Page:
in and around the district lifestyle politics

14 Things I Hate About Living in D.C.

I remember my first wide eyed trip to D.C. for a conference in college. I knew then that I wanted to be here. I’ve imagined my life here for years, and even though most days feel far from a dream, sometimes I forget that I’m quite literally living mine. I’m especially grateful to be so close to the city in a young neighborhood after spending the first year and a half in the suburbs and then the ghetto. The architecture is beautiful, there’s always something to do, the sunsets are unreal. But there are a lot worse things about the Swamp than the summer humidity.

1. It’s a small town — and even smaller if you’re conservative. D.C. is a transplant town if you’ve ever seen one, so there are always people moving in and out. But I feel like I’m constantly seeing the same people everywhere I go, and it can get kind of claustrophobic — especially when it comes to the right of center political events. Leading me to my next point…

2. It’s very liberal, and usually that would be fine. I’m from Boston and my first job out of college was based in New York. I’m used to being surrounded by commies. But the liberals of D.C. can be a different breed of unhinged — and it’s ironic for people that live in the nation’s capital, and are in one way or another supposed to be working for the people they despise so much.

3. Sometimes it seems like there’s no middle ground between holier than thou establishment types and fringe psychopaths. It’s like everyone is a swamp monster that’s abandoned all morals and convictions or an unhinged conspiracy theorist with zero in between.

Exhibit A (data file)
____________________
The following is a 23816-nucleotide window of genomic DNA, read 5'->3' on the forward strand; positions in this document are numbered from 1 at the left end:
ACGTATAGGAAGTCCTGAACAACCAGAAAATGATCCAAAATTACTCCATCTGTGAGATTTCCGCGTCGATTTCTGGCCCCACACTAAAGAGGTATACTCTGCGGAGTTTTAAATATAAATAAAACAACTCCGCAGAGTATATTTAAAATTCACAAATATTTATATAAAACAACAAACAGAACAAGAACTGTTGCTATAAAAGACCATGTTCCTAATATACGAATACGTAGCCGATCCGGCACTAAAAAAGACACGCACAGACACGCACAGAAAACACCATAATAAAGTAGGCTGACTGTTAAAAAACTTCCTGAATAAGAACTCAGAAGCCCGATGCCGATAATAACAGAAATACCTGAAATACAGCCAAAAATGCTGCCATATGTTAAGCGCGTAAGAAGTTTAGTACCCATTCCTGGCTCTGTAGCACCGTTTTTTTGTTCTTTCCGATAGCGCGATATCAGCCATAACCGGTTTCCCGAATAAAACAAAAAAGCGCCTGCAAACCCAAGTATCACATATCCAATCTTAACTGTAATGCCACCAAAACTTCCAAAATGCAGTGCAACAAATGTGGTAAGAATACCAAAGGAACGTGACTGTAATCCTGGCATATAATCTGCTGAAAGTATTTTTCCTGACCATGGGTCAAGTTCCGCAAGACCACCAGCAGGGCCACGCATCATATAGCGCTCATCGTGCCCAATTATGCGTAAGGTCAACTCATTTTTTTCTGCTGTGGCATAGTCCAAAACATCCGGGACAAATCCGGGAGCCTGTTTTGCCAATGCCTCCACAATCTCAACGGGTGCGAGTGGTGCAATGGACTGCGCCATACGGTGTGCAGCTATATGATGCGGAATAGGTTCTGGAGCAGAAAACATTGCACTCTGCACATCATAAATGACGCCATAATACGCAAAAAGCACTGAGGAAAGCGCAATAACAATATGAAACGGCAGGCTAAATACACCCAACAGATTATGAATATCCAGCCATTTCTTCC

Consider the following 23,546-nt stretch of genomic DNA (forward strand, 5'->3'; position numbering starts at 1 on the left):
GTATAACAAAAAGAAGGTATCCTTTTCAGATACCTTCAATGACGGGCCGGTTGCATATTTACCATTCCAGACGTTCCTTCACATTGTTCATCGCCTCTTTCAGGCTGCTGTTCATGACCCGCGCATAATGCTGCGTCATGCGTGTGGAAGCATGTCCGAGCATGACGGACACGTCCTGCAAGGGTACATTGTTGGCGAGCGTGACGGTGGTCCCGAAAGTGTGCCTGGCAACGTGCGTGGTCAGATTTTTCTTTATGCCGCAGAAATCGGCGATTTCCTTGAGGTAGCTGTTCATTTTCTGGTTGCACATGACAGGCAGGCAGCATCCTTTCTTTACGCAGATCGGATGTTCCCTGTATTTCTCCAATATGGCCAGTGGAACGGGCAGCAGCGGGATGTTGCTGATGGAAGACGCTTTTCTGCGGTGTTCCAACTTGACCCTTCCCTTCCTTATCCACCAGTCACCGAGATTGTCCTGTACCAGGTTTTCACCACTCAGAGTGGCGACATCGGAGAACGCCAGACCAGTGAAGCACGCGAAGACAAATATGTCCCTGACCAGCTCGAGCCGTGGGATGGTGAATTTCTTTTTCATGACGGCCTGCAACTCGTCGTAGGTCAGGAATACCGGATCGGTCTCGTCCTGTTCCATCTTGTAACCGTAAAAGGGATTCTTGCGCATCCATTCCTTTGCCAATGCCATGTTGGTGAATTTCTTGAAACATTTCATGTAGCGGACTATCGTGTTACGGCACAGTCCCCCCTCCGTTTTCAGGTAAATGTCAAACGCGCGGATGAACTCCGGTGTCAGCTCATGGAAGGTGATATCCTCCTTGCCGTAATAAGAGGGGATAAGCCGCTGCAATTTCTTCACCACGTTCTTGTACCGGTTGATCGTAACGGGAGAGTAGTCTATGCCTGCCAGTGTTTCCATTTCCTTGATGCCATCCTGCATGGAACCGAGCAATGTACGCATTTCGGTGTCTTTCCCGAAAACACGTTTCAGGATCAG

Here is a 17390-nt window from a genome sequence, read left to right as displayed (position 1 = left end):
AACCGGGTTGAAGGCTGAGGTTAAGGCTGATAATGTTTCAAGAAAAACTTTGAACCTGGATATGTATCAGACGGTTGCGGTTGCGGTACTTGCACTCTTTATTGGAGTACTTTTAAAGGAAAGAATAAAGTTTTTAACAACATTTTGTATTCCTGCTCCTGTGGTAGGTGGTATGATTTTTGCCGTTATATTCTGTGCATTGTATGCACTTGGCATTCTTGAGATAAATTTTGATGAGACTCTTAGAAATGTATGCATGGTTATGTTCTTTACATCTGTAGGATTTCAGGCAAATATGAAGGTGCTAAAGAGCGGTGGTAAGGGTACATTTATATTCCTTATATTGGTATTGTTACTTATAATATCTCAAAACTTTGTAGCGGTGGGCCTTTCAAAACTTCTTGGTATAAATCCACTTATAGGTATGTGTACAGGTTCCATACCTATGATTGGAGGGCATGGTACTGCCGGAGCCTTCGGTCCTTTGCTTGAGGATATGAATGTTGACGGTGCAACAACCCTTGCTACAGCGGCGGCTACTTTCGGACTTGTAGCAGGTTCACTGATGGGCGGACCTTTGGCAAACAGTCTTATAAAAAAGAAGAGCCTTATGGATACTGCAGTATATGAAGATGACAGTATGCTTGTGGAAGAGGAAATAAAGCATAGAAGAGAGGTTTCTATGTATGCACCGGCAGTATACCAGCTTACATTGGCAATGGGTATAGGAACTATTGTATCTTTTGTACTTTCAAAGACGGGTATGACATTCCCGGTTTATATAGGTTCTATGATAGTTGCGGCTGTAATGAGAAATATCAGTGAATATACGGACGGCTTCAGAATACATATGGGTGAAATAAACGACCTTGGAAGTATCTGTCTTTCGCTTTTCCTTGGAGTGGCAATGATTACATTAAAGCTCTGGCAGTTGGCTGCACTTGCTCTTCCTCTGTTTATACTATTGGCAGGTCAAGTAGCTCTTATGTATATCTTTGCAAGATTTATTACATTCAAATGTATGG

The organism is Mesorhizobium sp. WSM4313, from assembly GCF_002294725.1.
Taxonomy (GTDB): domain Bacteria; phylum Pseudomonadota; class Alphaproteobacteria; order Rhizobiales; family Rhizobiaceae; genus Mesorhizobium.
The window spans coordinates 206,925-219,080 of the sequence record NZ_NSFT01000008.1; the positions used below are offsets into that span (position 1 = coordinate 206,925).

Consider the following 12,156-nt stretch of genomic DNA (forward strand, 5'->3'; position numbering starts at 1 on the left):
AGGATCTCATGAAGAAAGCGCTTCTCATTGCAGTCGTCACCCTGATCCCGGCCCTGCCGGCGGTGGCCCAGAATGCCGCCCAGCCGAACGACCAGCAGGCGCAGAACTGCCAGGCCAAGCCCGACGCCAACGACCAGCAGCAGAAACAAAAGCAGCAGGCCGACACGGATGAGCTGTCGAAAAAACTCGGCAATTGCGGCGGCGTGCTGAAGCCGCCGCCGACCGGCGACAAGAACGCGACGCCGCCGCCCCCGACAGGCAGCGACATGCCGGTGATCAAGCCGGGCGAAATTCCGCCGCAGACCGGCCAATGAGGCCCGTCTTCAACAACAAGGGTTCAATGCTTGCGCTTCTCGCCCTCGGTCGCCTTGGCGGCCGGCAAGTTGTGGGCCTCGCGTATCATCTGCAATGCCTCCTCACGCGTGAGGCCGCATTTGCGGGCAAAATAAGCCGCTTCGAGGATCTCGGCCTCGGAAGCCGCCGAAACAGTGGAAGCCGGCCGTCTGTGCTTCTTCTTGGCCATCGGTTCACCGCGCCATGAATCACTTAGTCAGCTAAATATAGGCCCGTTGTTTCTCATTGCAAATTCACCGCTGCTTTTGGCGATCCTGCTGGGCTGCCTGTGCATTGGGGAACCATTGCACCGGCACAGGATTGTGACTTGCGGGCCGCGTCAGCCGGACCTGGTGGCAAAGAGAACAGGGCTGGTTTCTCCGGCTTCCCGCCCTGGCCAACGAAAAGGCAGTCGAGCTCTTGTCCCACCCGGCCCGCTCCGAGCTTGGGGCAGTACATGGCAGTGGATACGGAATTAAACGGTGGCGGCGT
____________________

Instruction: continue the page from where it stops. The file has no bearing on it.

4. It’s a hard place not to drink. Don’t get me wrong — I live for a good open bar. But I’ve also made a fool of myself on more than one occasion because I was nervous and drank too much. I’ve also been guilty of drinking out of sheer boredom. But I don’t have an addictive personality at all. It’s not hard for me to say no to something if I know I need to. I’ve never felt dependent. But if I actually had a problem, I think it would be a hard place to live. It’s been called a “drinking town with a politics problem,” and it’s honestly pretty accurate.

5. It’s super nepotistic. Nothing quite stings like getting excited about a job opportunity that you’re actually qualified for, and learning it’s been handed to someone’s incompetent twice removed niece because they got fired from some other amazing job that they had no business at in the first place.

6. A lot of people are better than you. DC is the ultimate comparison trap. Everywhere you look there’s some tall Ivy League grad Olympic athlete part time neurosurgeon Nobel peace prize winner that makes you feel like everything you’ve achieved doesn’t matter and everything you are isn’t enough.

7. A lot of people aren’t better than you, and get paid more than you with better titles than you. The only thing that might be worse than the inevitable waves of envy and insecurity in a place like DC is the mind numbing rage you feel watching lazy idiots make bank and get promoted.